China’s Dog Meat Festival Banned, But Restaurants Say “What Ban?”
During the Yulin festival, the dogs are killed in brutal conditions, with the animals beaten and boiled alive.
Animal rights groups say dog meat has been banned during the controversial Yulin Dog Meat festival in China, but local restaurants claim they haven't heard anything about the purported prohibition.
The celebration in the southwestern town of Yulin has long drawn international criticism although eating dogs is not illegal in China. Due to widespread international opposition, this year authorities have prohibited sales of butchered canines which are often stolen pets, the Humane Society International (HSI) said.
Officials also plan to fine vendors up to 100,000 yuan ($14,500) for selling dog meat during the summer solstice event, HSI China policy expert Peter Li said in a statement on Thursday.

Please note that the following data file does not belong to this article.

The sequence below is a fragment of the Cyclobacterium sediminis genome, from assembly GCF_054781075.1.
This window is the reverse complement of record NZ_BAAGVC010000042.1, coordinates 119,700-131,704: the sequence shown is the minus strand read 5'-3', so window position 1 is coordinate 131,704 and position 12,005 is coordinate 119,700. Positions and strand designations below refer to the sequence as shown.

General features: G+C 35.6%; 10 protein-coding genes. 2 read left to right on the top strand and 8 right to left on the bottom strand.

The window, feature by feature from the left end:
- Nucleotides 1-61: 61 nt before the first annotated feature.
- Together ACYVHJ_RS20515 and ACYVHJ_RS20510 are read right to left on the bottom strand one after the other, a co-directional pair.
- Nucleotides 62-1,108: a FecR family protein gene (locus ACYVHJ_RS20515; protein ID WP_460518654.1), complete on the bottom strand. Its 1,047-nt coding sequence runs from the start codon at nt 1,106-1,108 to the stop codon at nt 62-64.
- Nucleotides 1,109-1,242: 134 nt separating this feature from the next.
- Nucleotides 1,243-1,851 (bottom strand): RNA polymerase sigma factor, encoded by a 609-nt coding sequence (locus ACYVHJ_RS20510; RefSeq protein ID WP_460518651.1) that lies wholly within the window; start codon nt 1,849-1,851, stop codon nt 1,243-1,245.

Around 10,000 to 15,000 dogs are consumed during the 10-day long festival, where dogs are paraded in wooden crates and metal cages and then taken to be skinned and cooked.
The dogs are killed in conditions activists describe as brutal, with dogs beaten and boiled alive in the belief that the more terrified they are, the tastier the meat.
But restaurant owners contacted by AFP on Friday said they had not been told about the temporary ban.
“Our restaurant is open as usual. We haven’t heard of a dog meat ban,” an employee of the Longmen restaurant said. An employee at Feilao restaurant said: “We don’t know about the ban. We are open every day.”
Even a city government official claimed to be unaware of the prohibition. But HSI said it had confirmed the ban with sellers at the city's main dog meat market.
A Chinese animal rights activist, who asked not to be named, said she had also been told that sales of dog meat would be outlawed during the event.
Dog meat sellers have said previously that outcry over the festival had actually attracted greater attention to the celebration and encouraged more people to eat canines.
Dogs are eaten year round in Yulin, as in many parts of southern China.
(With inputs from PTI)
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